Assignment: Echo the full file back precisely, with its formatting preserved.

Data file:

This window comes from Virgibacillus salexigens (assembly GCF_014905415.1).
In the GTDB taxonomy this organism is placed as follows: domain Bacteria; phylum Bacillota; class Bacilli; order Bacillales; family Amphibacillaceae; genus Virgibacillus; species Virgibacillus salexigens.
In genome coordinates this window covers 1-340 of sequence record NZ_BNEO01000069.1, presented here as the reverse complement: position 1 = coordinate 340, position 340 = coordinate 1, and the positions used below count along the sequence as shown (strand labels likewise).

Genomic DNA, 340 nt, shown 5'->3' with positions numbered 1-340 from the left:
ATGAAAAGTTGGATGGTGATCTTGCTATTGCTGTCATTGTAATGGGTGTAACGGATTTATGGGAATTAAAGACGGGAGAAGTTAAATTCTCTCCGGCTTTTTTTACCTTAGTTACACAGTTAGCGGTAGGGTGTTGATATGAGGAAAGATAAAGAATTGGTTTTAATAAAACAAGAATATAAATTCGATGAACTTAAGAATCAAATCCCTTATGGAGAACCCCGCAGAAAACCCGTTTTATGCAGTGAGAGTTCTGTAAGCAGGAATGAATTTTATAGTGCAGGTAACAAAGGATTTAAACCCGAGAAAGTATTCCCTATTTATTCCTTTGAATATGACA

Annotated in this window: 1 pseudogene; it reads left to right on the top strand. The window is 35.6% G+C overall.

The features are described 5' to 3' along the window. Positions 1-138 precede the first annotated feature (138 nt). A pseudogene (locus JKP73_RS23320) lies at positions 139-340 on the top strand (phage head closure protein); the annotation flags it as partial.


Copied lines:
This window comes from Virgibacillus salexigens (assembly GCF_014905415.1).
In the GTDB taxonomy this organism is placed as follows: domain Bacteria; phylum Bacillota; class Bacilli; order Bacillales; family Amphibacillaceae; genus Virgibacillus; species Virgibacillus salexigens.
In genome coordinates this window covers 1-340 of sequence record NZ_BNEO01000069.1, presented here as the reverse complement: position 1 = coordinate 340, position 340 = coordinate 1, and the positions used below count along the sequence as shown (strand labels likewise).

Genomic DNA, 340 nt, shown 5'->3' with positions numbered 1-340 from the left:
ATGAAAAGTTGGATGGTGATCTTGCTATTGCTGTCATTGTAATGGGTGTAACGGATTTATGGGAATTAAAGACGGGAGAAGTTAAATTCTCTCCGGCTTTTTTTACCTTAGTTACACAGTTAGCGGTAGGGTGTTGATATGAGGAAAGATAAAGAATTGGTTTTAATAAAACAAGAATATAAATTCGATGAACTTAAGAATCAAATCCCTTATGGAGAACCCCGCAGAAAACCCGTTTTATGCAGTGAGAGTTCTGTAAGCAGGAATGAATTTTATAGTGCAGGTAACAAAGGATTTAAACCCGAGAAAGTATTCCCTATTTATTCCTTTGAATATGACA

Annotated in this window: 1 pseudogene; it reads left to right on the top strand. The window is 35.6% G+C overall.

The features are described 5' to 3' along the window. Positions 1-138 precede the first annotated feature (138 nt). A pseudogene (locus JKP73_RS23320) lies at positions 139-340 on the top strand (phage head closure protein); the annotation flags it as partial.